A gruesome video shows a giant tortoise crushing a baby tern's skull in its jaws
- Researchers filmed a giant tortoise stalking and killing a baby tern on an island in the Seychelles.
- The video is the first direct evidence of tortoises hunting.
When a baby tern falls from its nest, the bird instinctively knows it must try to get off the ground at all costs, perhaps by climbing onto a rock or log. Otherwise, lizards and crabs can easily make a meal of the flightless bird.
A slow-moving, mostly plant-eating tortoise is not usually at the top of a tern's list of worrisome predators. However, conservationist Anna Zora stumbled across a gruesome meeting of a tortoise and a tern in July 2020, on Frégate Island in the Seychelles, an archipelago more than 1,000 miles off the eastern coast of Tanzania. The tern ended up becoming lunch.
It's the first direct evidence of a tortoise hunting another animal, according to a study published Monday in the journal Current Biology.
In the video, a female Aldabra giant tortoise, weighing about 66 pounds, approaches a baby tern that had climbed onto a log after falling out of its nest. The tortoise moves toward its prey, its neck extended and jaws open wide, climbing onto the log as it snaps at the chick. The bird tries pecking the tortoise's beak, then flutters further down the log. Its cries of distress echo through the woods.
Then the moment the tern stops pecking, the tortoise strikes, biting down on the bird's head and killing it.
-Aylin Woodward (@AylinWoodward) August 23, 2021
"'Shocked' is probably the right word," Justin Gerlach, a zoologist at the University of Cambridge and co-author of the study, told Insider, adding that he thinks the bird didn't initially see the tortoise as a threat.
Gerlach knew tortoises wouldn't turn down meat if they could get it, but the video is proof that this tortoise, at least, deliberately went after prey.
"I haven't seen the behaviour myself - my co-author Anna Zora mentioned it to me and I assumed 'hunting' was just a misunderstanding. But when she showed me the video I was amazed - absolutely no question of what is going on," he said.
The video cuts off after the bird's death, but Zora watched the tortoise then swallow its prey whole. (Tortoises have no teeth, merely a beak with serrated edges.) The entire process took seven minutes.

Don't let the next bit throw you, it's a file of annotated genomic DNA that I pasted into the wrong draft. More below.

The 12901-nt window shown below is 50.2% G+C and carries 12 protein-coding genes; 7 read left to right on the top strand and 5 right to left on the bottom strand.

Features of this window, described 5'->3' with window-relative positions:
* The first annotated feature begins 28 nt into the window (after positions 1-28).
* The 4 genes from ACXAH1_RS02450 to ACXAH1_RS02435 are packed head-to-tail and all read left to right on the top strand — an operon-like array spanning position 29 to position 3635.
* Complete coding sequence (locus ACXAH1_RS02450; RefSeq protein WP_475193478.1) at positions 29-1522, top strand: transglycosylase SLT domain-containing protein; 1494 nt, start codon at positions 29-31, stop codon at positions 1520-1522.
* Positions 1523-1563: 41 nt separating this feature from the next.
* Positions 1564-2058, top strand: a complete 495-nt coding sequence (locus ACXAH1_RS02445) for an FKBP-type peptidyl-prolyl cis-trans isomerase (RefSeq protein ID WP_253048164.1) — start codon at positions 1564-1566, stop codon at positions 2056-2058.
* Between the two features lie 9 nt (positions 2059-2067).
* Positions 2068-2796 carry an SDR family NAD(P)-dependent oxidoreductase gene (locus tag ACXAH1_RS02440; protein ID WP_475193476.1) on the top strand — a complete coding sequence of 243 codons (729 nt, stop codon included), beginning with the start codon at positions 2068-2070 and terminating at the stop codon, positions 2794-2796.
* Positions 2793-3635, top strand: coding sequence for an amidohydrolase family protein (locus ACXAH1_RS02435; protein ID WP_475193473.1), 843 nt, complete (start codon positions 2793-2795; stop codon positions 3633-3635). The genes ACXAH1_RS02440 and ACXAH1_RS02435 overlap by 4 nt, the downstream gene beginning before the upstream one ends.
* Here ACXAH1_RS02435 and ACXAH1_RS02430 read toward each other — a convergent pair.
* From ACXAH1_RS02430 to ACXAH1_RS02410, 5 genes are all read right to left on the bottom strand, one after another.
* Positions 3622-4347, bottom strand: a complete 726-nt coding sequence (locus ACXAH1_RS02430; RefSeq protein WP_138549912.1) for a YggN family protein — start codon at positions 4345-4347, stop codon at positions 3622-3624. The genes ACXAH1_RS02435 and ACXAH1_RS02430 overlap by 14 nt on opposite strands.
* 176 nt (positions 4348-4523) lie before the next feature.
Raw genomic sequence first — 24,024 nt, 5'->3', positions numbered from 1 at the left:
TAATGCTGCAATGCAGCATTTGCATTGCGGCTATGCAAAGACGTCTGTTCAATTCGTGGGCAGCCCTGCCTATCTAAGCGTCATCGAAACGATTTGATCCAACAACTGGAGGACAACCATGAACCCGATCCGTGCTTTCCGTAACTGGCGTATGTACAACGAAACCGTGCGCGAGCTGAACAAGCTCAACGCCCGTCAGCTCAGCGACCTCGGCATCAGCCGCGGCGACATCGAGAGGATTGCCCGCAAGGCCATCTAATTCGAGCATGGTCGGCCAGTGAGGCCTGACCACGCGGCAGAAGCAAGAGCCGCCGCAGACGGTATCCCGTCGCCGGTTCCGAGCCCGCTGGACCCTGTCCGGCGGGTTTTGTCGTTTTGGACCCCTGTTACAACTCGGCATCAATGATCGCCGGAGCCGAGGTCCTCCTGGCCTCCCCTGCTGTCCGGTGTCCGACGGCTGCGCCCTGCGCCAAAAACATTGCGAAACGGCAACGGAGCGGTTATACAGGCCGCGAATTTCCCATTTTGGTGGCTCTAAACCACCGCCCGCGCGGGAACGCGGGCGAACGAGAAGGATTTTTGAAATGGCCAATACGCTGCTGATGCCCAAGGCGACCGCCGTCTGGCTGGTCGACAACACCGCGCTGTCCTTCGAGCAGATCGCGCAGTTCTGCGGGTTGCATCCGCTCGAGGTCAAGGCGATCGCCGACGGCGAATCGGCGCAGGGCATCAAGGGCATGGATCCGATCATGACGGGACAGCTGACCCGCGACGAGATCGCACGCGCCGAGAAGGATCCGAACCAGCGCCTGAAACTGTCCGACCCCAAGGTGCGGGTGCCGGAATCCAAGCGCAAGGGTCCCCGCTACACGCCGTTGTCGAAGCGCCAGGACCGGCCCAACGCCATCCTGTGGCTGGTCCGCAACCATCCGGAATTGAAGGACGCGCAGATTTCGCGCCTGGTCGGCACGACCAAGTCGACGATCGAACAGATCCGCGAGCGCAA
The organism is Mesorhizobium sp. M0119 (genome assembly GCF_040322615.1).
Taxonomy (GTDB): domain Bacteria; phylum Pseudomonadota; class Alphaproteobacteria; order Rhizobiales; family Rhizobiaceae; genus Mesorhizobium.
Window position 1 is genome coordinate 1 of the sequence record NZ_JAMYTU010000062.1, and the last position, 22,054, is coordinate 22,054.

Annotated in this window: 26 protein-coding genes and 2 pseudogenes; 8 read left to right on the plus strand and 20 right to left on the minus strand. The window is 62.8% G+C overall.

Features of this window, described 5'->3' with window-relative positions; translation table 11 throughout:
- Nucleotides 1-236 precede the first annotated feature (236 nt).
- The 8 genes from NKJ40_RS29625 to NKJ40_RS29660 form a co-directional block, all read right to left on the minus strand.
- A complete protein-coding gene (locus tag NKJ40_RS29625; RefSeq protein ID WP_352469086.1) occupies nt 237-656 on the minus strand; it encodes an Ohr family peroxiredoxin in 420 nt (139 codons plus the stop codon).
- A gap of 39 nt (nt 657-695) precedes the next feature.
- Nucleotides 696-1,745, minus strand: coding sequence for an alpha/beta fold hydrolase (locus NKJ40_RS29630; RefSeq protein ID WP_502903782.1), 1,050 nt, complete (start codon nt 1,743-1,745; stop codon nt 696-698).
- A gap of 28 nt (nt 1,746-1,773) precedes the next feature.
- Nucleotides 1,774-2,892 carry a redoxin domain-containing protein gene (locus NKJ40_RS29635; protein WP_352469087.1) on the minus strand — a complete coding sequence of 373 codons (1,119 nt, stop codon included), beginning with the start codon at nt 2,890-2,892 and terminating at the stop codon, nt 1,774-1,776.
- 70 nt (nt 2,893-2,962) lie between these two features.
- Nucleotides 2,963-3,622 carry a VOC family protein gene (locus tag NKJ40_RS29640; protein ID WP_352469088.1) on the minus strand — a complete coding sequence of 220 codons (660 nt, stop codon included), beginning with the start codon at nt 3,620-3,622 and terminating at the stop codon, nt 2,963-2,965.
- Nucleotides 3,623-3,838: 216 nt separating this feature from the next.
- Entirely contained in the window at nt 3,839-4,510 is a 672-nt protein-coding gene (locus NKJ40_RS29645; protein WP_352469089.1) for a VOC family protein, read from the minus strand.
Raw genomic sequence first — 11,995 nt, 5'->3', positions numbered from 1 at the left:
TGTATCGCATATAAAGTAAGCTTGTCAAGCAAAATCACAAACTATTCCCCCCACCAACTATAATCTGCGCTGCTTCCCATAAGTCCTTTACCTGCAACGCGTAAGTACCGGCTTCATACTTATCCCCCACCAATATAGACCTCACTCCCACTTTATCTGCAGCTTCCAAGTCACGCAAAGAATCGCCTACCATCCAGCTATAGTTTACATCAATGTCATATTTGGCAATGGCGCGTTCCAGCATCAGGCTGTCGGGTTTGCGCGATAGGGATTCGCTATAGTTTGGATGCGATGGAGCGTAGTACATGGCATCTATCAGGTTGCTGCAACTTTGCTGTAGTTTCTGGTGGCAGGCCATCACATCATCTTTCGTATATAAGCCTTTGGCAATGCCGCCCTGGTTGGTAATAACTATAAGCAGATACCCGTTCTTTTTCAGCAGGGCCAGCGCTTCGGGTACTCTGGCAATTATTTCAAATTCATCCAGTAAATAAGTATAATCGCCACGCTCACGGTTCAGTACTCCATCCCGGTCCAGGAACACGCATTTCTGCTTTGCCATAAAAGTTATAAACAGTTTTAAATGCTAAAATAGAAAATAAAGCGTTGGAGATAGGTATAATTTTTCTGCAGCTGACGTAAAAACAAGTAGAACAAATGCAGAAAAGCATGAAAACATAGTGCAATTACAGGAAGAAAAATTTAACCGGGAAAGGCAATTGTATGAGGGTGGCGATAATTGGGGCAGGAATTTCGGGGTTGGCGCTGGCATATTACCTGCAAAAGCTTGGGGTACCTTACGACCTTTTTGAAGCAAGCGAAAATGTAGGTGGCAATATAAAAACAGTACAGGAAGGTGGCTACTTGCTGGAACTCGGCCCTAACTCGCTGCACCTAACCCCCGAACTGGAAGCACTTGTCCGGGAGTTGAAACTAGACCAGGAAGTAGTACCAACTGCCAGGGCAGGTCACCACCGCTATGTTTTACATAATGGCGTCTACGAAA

Tortoises will happily consume meat
Although tortoises eat mostly plants, they're not strictly vegetarian, and this isn't the first report of a tortoise consuming meat or calcium-rich animal parts like bones or shells, Gerlach said. One species of tortoise eats frogs in captivity. In the wild, they will go for carrion or slow-moving prey like snails.
"But previously, it's always been impossible to tell if the tortoise had directly killed the animal, or if it had just happened to sit down on one and find it conveniently squashed dead," Gerlach said in a press release.
Although herbivores make protein from the the amino acids they get from plants, meat is, of course, concentrated protein.
"So no, they don't need it, but if it's there ready made that's quite attractive," Gerlach said of tortoises, adding, "any herbivore is going to eat a bit of a dead animal if it comes across it."
Hunting might be common among Frégate Island tortoises
Usually, hunting isn't worth the effort when you have all the plants you could want, Gerlach said. But this tortoise's behavior indicates it had eaten chicks before.
The tortoise approached the bird with its tongue retracted and an open mouth, which is typical of aggressive behavior, the study said. This suggests the encounter was premeditated and not accidental.
"Some people have reported seeing a tortoise step on an animal like a bird or crab and then eat it, but it's never been clear whether that was an accident or a deliberate act," Gerlach said.
The study said there have been other reports of similar attacks on birds by tortoises on this part of the island, too.
It's possible that conditions on Frégate are influencing tortoises' hunting patterns, Gerlach said. Conservation efforts on the privately owned island, which has been set aside for ecotourism, has helped revive previously declining tortoise and tern populations. But that means bringing together large numbers of terns and tortoises for the first time in centuries.
Gerlach now wants to study how often the island's tortoises hunt and figure out how many have learned to do so.
"We simply haven't looked for it because we never thought it was a possibility," he said.
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